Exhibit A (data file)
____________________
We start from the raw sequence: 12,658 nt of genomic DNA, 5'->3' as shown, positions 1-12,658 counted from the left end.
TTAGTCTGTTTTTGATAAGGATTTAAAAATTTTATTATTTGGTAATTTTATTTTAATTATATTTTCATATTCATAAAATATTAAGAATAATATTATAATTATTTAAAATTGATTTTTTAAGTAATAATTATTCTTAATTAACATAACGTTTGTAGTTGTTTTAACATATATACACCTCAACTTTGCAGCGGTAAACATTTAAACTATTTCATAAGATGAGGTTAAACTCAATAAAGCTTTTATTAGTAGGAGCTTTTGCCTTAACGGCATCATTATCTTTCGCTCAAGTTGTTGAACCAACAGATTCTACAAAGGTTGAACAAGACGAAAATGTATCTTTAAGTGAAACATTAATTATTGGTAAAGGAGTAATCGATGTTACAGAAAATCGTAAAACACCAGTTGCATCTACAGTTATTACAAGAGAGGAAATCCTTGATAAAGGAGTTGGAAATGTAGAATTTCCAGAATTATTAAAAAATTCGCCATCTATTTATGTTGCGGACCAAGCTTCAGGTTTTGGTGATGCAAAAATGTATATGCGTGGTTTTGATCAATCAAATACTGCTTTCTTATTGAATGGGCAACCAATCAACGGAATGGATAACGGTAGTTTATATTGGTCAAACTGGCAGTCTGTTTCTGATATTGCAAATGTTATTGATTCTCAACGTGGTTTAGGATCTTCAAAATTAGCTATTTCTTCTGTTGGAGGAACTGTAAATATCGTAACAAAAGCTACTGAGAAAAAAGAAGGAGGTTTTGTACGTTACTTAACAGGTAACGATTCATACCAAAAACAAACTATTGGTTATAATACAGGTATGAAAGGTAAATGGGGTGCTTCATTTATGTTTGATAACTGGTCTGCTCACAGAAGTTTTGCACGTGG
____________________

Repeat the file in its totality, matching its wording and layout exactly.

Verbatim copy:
We start from the raw sequence: 12,658 nt of genomic DNA, 5'->3' as shown, positions 1-12,658 counted from the left end.
TTAGTCTGTTTTTGATAAGGATTTAAAAATTTTATTATTTGGTAATTTTATTTTAATTATATTTTCATATTCATAAAATATTAAGAATAATATTATAATTATTTAAAATTGATTTTTTAAGTAATAATTATTCTTAATTAACATAACGTTTGTAGTTGTTTTAACATATATACACCTCAACTTTGCAGCGGTAAACATTTAAACTATTTCATAAGATGAGGTTAAACTCAATAAAGCTTTTATTAGTAGGAGCTTTTGCCTTAACGGCATCATTATCTTTCGCTCAAGTTGTTGAACCAACAGATTCTACAAAGGTTGAACAAGACGAAAATGTATCTTTAAGTGAAACATTAATTATTGGTAAAGGAGTAATCGATGTTACAGAAAATCGTAAAACACCAGTTGCATCTACAGTTATTACAAGAGAGGAAATCCTTGATAAAGGAGTTGGAAATGTAGAATTTCCAGAATTATTAAAAAATTCGCCATCTATTTATGTTGCGGACCAAGCTTCAGGTTTTGGTGATGCAAAAATGTATATGCGTGGTTTTGATCAATCAAATACTGCTTTCTTATTGAATGGGCAACCAATCAACGGAATGGATAACGGTAGTTTATATTGGTCAAACTGGCAGTCTGTTTCTGATATTGCAAATGTTATTGATTCTCAACGTGGTTTAGGATCTTCAAAATTAGCTATTTCTTCTGTTGGAGGAACTGTAAATATCGTAACAAAAGCTACTGAGAAAAAAGAAGGAGGTTTTGTACGTTACTTAACAGGTAACGATTCATACCAAAAACAAACTATTGGTTATAATACAGGTATGAAAGGTAAATGGGGTGCTTCATTTATGTTTGATAACTGGTCTGCTCACAGAAGTTTTGCACGTGG